Surrender Point / Peace Park

Peace Park or locally known as Taman Damai  was built to commemorate the fallen soldiers whom fought in Borneo Island and its surrounding waters during the World War 2. This park also mark as a symbol or prayer to world peace with hopes of building a better relationship and prosperity between two countries, that are Malaysia and Japan.

Peace Park located in Kg Layang – Layangan, near to the beach. If you’re taking public transport, take a ride on bus number 4. A taxi ride would cost you around RM 12.00 ++ from town area. Rent a motorbike from GG Rent a Motorbike (call +6 087 429 792)

The park construction was completed with the collaboration from Malaysian Government, Sabah State, Majlis Perbandaran Labuan (now Labuan Corporation) and Japan Government. The park construction was finalized with contributions from Japan Shipbuiilding Industry Foundation (chaired by Mr Ryoichi Sasagawa) and from the support of the fallen’s families,  comrades and industrial firms.

Next to the Peace Park / Taman Damai, lays a Surrender Point Memorial.

Labuan and the Japanese Surrender

At 9.15 on the morning of 10 June 1945 an Australian assault force commenced landing at Labuan Island’s Victoria Harbour. Supported by the naval gunfire, mortars and artillerty the Australians met no resistance as they came ashore on a strip of sand codenamed ‘Brown Beach’.

As the day wore on, however, opposition increased. The 2/43rd Battalion suffered just a handful of casualties in occupying the airfield and a company of the 2/28th battalion were soimilarly successful in taking the town of Labuan. But elsewhere Australian units found themselves engaged in heavy fighting.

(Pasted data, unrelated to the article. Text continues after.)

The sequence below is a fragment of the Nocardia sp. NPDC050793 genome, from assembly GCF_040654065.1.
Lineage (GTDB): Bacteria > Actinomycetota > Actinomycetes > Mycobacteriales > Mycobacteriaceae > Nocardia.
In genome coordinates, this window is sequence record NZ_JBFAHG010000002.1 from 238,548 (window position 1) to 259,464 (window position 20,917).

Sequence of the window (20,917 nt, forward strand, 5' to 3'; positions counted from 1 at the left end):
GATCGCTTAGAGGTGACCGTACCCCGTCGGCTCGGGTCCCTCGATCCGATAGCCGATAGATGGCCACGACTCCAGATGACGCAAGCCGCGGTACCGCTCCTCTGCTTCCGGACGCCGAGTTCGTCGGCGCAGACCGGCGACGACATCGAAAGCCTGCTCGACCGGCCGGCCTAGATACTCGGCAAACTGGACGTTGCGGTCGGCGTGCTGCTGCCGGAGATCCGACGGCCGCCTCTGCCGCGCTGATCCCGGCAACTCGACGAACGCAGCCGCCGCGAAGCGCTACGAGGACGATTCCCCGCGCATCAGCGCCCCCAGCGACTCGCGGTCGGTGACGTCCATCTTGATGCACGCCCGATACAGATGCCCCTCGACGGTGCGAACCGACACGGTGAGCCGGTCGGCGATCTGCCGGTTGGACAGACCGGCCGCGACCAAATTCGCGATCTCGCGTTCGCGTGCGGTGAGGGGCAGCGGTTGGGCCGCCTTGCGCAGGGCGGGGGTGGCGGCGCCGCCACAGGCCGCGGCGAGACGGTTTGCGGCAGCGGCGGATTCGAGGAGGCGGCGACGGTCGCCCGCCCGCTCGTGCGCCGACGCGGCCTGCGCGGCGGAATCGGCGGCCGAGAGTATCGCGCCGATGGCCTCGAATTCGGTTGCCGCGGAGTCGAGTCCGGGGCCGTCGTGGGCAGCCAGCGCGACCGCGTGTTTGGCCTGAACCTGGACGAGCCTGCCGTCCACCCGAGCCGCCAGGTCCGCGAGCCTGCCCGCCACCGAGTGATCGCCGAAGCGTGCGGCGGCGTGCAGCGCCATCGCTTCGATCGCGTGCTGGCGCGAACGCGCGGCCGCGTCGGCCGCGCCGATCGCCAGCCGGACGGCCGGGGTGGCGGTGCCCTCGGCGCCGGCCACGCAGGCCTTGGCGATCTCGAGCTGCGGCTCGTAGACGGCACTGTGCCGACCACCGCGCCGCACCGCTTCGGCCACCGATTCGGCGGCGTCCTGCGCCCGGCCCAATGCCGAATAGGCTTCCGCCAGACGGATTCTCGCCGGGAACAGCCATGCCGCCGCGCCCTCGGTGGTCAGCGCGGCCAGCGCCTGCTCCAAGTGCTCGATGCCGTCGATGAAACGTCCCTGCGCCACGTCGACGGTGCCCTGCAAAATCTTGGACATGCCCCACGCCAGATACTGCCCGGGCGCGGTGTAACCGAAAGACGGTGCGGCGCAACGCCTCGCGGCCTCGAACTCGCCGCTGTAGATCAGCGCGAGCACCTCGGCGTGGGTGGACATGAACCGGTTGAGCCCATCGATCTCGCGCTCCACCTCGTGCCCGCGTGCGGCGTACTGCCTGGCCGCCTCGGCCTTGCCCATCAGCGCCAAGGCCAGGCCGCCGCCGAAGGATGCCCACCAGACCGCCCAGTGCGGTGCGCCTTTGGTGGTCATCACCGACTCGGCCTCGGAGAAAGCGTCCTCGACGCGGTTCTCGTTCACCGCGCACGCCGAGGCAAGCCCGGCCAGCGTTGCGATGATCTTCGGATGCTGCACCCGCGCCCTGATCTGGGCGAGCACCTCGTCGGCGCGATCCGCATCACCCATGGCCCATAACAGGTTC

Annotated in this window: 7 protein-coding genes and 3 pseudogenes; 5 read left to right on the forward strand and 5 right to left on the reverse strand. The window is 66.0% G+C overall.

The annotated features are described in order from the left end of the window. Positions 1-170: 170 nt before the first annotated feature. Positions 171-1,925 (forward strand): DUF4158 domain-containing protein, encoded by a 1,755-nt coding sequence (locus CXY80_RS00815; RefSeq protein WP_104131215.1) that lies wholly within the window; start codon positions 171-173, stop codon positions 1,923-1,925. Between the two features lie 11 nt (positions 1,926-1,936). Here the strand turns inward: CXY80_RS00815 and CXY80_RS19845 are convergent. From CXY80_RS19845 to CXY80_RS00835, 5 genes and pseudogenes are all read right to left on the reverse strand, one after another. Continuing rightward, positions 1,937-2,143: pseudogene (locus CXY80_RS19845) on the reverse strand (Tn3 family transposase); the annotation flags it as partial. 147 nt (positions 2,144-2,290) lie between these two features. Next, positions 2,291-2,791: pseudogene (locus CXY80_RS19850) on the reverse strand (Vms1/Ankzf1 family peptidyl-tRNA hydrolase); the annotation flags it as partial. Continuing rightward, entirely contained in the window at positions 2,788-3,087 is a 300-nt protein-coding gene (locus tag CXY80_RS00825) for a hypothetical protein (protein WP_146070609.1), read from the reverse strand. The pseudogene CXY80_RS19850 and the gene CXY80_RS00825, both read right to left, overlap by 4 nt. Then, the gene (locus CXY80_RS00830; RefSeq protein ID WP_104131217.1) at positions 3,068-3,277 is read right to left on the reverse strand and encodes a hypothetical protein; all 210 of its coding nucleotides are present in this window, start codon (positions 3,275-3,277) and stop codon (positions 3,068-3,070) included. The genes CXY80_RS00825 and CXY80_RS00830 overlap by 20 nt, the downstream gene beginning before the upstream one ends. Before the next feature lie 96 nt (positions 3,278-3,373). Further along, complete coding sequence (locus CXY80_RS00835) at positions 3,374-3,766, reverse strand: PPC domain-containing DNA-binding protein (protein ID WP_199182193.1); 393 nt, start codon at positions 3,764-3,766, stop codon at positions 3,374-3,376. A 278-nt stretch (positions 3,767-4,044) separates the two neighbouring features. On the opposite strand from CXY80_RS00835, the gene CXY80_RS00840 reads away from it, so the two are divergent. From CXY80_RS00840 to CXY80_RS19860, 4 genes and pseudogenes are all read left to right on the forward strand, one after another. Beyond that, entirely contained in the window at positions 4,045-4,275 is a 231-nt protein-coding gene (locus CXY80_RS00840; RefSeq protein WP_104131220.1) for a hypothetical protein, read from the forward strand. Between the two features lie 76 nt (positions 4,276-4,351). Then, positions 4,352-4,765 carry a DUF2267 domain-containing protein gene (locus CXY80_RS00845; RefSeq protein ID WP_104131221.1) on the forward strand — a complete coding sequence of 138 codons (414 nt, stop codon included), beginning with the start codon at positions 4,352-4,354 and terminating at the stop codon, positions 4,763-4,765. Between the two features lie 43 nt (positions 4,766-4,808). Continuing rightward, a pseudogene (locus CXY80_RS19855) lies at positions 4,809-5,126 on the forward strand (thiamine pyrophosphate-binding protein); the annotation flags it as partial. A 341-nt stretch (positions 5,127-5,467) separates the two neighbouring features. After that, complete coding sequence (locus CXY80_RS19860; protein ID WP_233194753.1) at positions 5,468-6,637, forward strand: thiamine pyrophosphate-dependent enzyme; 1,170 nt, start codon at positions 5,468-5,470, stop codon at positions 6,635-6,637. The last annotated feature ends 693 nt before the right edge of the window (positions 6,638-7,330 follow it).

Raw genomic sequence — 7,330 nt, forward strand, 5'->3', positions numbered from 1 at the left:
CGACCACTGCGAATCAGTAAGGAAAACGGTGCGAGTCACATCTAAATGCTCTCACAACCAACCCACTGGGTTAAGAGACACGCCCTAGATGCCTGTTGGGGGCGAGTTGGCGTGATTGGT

Over the course of the following day the 2/28th Battalion faced the main Japanese force. Making slow progress, Australian tanks and infantry engaged well dug-in Japanese troops who, by 12 June, were retreating into a natural stronghold which became known as ‘the Pocket’. Within two days of the Australian landings this remained the only area of Japanese resistance on Labuan. it became the target of a fierce bombardment from land, sea and air while infantry, supported by tanks, engaged the Japanese on the ground. Fighting for ‘the Pocket’ finally ended when flame throwing tanks supported the final assaults.

Labuan was declared free of Japanese troops on 21 June 1945. Having succeeded in capturing the island, Australian troops remained on Labuan carrying out engineering and construction work.

On 10 September 1945 the Australian Major General George Wootten accepted the unconditional surrender of Lieutenant General Masao Baba, the Supreme Japanese Commander in Borneo and Commander of the 37th japanese Army of the Southern Area, during a surrender ceremony, held at the headquarters on the 9th Austalian Division of Labuan island.

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